I don't know him personally, I first saw him at a marketing event years ago when he'd launched his book "The Lunchbox Diet" and he's just grown from there to where he is now.

    I'm not involved with fitness in any way other than currently using the caf! at a national gym chain as my "office space" during the school term. Over the past 3 years I've observed the PT's working there. Of the ones I see during the day I think one has been there for the 3 years, the others have all come and gone during that time. I've listened to them whinge and moan about the job with each other, trying to give clients a sales pitch and cringed at how nervous they've sounded and the lack of confidence they're portrayed.

    The biggest issue I see from the outside is that while they may all be very good at fitness and carrying out the job of a personal trainer. They lack the sales/marketing skills which to me are the main stay of the business. So much so that they're almost embarrassed to ask clients for money. I've cringed a few times just listening to them.

    The one who actually appears to be the most successful and definitely has the most clients - seems to come across quite aggressive (which put me off at the beginning when he first started) However I've come to realise that he's just very passionate about what he does and confident in the results clients can achieve with him. He's very selective about who he works with. He only offers certain programmes and you need to buy into that to get the results. He also thought at bit outside the box and has linked up with a company that needs to put staff through fitness testing and has them come into the gym and he put them through there paces. He's also not shy with his terms and conditions if they don't turn up or are late it's charged for and rebooked.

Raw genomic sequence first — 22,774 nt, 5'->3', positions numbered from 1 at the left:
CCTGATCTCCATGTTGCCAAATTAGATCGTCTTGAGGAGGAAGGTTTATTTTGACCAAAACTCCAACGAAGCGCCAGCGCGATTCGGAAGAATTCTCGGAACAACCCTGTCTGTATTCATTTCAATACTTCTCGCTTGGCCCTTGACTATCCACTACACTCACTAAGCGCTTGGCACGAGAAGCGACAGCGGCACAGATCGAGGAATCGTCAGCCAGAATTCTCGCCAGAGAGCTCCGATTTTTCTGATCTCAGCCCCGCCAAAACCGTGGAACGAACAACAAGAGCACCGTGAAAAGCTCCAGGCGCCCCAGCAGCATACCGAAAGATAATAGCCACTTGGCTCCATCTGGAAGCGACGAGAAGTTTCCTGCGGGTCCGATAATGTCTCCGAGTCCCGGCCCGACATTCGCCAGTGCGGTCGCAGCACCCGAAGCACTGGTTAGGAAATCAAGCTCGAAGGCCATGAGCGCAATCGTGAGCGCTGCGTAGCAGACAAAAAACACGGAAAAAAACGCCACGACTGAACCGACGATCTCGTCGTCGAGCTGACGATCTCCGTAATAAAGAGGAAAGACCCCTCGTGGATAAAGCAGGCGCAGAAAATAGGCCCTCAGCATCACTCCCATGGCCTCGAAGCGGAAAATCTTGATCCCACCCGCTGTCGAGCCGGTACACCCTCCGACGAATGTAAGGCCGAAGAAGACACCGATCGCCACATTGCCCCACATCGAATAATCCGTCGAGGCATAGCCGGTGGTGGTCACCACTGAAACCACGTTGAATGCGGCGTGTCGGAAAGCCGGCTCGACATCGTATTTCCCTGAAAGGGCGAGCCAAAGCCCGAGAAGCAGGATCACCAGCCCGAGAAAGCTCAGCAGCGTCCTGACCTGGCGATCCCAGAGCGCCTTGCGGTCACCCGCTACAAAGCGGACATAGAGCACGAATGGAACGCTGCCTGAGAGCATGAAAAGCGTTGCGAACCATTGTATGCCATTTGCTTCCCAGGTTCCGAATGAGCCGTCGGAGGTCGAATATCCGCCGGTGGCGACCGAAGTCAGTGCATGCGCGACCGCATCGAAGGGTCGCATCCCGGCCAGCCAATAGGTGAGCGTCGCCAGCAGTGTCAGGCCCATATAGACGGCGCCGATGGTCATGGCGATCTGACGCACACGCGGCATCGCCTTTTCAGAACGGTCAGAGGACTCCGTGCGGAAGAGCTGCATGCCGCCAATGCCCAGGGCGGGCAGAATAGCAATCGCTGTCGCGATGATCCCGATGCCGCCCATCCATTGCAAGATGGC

I haven't trained with any one them, it's all just my observations and thought I'd share that with you. If it was me starting out in that business I'd be knocking on Simon Lovell's door, check out his website and mentor programme. As the bottom line is you'll be in the business of selling fitness training. Good luck!
  • Have you looked at the YMCA website. They offer courses throughout the country and the qualifications are recognised everywhere.
    What goes around - comes around
    give lots and you will always recieve lots
  • stephen77stephen77 Forumite
    10.3K Posts
    Part of the Furniture 10,000 Posts Name Dropper
    How knowledgeable are you on the subjects?

    Qualification may look nice on a advert. But to be the best I would recommend going to a variety of gyms and watching other people train, see who gets good and bad results and take learning from that.
    Read up lots.
  • scholtscholt Forumite
    245 Posts
    I'm a PT and Exercise to Music Instructor.
    I studied with YMCAFit modularly working in a gym between the 7 modules. It took me longer than I expected as I cross trained to ETM midway through so PT qualification took just over a year.
    That route worked well for me though as some of the candidates doing the intensive course lacked a lot of confidence speaking in public/to clients whereas id been doing it on the gym floor!
    I also lack the discipline somewhat for online study so opted for as much as possible face to face.
    I qualified Gym 2012, ETM 2012 and PT 2013.
    I'd encourage you to start dropping your CV to gyms now - picking up work experience, your own is a great place to start. That was where I started!